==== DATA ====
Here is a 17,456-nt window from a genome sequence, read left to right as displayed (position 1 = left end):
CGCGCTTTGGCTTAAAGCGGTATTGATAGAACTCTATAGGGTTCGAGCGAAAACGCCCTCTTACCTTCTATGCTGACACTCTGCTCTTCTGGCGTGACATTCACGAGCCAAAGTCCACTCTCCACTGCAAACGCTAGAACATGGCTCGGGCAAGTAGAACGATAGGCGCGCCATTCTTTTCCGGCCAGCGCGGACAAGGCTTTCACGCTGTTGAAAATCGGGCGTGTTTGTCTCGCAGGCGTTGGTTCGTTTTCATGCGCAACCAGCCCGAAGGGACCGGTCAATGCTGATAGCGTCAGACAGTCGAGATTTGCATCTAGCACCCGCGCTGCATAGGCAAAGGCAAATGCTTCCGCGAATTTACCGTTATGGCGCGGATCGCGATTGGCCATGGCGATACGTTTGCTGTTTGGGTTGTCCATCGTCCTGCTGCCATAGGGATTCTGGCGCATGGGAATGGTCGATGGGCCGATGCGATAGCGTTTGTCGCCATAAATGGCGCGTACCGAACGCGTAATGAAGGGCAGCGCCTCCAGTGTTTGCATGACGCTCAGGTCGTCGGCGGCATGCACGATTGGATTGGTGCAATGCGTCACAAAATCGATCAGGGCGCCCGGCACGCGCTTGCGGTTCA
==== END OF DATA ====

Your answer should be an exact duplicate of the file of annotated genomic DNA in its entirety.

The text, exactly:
Here is a 17,456-nt window from a genome sequence, read left to right as displayed (position 1 = left end):
CGCGCTTTGGCTTAAAGCGGTATTGATAGAACTCTATAGGGTTCGAGCGAAAACGCCCTCTTACCTTCTATGCTGACACTCTGCTCTTCTGGCGTGACATTCACGAGCCAAAGTCCACTCTCCACTGCAAACGCTAGAACATGGCTCGGGCAAGTAGAACGATAGGCGCGCCATTCTTTTCCGGCCAGCGCGGACAAGGCTTTCACGCTGTTGAAAATCGGGCGTGTTTGTCTCGCAGGCGTTGGTTCGTTTTCATGCGCAACCAGCCCGAAGGGACCGGTCAATGCTGATAGCGTCAGACAGTCGAGATTTGCATCTAGCACCCGCGCTGCATAGGCAAAGGCAAATGCTTCCGCGAATTTACCGTTATGGCGCGGATCGCGATTGGCCATGGCGATACGTTTGCTGTTTGGGTTGTCCATCGTCCTGCTGCCATAGGGATTCTGGCGCATGGGAATGGTCGATGGGCCGATGCGATAGCGTTTGTCGCCATAAATGGCGCGTACCGAACGCGTAATGAAGGGCAGCGCCTCCAGTGTTTGCATGACGCTCAGGTCGTCGGCGGCATGCACGATTGGATTGGTGCAATGCGTCACAAAATCGATCAGGGCGCCCGGCACGCGCTTGCGGTTCA